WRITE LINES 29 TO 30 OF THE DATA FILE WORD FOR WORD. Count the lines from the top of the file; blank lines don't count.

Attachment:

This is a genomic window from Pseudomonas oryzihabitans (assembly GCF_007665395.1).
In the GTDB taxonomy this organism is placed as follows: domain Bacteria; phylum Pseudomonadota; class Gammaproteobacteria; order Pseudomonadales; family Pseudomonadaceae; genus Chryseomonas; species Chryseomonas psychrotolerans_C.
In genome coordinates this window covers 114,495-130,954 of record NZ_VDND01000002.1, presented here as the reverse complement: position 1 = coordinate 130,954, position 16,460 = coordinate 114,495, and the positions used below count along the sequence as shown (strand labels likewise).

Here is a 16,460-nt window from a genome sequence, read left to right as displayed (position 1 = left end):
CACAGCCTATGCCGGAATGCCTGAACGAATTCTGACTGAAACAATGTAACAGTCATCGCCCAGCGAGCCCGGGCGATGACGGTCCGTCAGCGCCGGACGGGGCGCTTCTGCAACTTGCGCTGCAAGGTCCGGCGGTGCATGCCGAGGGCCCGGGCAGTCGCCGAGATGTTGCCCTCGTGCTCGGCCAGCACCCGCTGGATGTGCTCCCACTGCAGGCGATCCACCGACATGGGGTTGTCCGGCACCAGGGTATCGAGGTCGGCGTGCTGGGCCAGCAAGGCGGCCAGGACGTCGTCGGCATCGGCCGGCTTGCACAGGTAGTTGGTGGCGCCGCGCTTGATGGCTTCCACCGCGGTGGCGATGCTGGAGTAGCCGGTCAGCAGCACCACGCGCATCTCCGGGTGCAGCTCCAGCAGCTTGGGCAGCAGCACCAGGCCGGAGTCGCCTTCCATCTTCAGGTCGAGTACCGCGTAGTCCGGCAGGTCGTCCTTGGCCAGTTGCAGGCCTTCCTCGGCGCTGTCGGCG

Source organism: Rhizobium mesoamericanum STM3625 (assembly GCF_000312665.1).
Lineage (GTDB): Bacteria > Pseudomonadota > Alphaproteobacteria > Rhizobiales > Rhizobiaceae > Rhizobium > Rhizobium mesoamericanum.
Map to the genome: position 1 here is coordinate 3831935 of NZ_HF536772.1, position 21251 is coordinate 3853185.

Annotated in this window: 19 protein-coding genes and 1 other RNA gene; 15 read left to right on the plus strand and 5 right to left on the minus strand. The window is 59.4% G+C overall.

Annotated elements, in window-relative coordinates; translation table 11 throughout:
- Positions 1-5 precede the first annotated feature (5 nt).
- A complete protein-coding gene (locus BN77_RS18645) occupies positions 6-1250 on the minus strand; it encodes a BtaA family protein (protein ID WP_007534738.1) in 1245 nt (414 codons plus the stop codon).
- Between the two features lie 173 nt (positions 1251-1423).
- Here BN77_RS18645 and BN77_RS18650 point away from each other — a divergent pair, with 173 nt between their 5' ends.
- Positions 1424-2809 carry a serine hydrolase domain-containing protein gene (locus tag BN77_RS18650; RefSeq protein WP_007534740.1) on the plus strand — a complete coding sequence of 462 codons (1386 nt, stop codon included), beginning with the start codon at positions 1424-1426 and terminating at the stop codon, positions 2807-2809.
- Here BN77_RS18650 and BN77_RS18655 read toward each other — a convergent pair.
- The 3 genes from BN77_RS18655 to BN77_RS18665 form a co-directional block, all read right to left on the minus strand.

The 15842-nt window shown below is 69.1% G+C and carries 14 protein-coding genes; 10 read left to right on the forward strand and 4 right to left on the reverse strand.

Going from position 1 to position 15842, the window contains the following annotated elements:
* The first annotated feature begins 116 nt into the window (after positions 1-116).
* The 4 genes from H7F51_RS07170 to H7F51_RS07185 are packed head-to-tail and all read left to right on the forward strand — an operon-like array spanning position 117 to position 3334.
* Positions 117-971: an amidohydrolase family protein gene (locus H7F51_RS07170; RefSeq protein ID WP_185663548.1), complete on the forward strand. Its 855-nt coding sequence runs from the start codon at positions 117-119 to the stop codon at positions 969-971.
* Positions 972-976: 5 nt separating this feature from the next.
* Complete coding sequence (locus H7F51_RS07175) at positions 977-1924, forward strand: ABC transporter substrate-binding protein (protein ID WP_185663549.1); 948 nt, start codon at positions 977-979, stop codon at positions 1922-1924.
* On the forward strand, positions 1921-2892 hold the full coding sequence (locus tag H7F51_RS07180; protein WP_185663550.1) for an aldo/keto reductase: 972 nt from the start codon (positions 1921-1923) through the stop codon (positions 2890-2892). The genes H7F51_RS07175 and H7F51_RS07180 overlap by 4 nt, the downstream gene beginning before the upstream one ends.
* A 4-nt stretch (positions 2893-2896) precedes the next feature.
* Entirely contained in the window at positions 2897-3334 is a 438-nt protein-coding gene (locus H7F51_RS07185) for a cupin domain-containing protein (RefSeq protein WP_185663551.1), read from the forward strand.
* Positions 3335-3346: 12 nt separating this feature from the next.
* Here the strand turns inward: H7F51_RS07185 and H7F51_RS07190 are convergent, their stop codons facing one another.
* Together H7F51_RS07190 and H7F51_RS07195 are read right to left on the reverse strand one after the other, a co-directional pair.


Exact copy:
* Here the strand turns inward: H7F51_RS07185 and H7F51_RS07190 are convergent, their stop codons facing one another.
* Together H7F51_RS07190 and H7F51_RS07195 are read right to left on the reverse strand one after the other, a co-directional pair.